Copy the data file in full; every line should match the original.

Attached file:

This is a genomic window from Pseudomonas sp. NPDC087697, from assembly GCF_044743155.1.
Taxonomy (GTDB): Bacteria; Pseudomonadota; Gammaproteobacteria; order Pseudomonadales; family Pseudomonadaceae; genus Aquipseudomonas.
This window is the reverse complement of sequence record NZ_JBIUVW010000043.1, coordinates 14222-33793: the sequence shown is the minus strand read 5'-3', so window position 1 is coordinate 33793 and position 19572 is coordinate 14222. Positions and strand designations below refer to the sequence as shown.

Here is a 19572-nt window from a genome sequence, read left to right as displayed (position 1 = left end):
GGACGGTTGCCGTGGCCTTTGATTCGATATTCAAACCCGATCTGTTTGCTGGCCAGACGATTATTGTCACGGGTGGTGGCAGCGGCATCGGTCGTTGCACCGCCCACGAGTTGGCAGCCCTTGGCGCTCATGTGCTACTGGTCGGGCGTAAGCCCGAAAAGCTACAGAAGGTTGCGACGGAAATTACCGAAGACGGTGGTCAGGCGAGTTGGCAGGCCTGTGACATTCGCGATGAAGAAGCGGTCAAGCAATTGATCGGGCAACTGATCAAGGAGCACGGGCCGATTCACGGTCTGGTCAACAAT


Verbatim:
This is a genomic window from Pseudomonas sp. NPDC087697, from assembly GCF_044743155.1.
Taxonomy (GTDB): Bacteria; Pseudomonadota; Gammaproteobacteria; order Pseudomonadales; family Pseudomonadaceae; genus Aquipseudomonas.
This window is the reverse complement of sequence record NZ_JBIUVW010000043.1, coordinates 14222-33793: the sequence shown is the minus strand read 5'-3', so window position 1 is coordinate 33793 and position 19572 is coordinate 14222. Positions and strand designations below refer to the sequence as shown.

Here is a 19572-nt window from a genome sequence, read left to right as displayed (position 1 = left end):
GGACGGTTGCCGTGGCCTTTGATTCGATATTCAAACCCGATCTGTTTGCTGGCCAGACGATTATTGTCACGGGTGGTGGCAGCGGCATCGGTCGTTGCACCGCCCACGAGTTGGCAGCCCTTGGCGCTCATGTGCTACTGGTCGGGCGTAAGCCCGAAAAGCTACAGAAGGTTGCGACGGAAATTACCGAAGACGGTGGTCAGGCGAGTTGGCAGGCCTGTGACATTCGCGATGAAGAAGCGGTCAAGCAATTGATCGGGCAACTGATCAAGGAGCACGGGCCGATTCACGGTCTGGTCAACAAT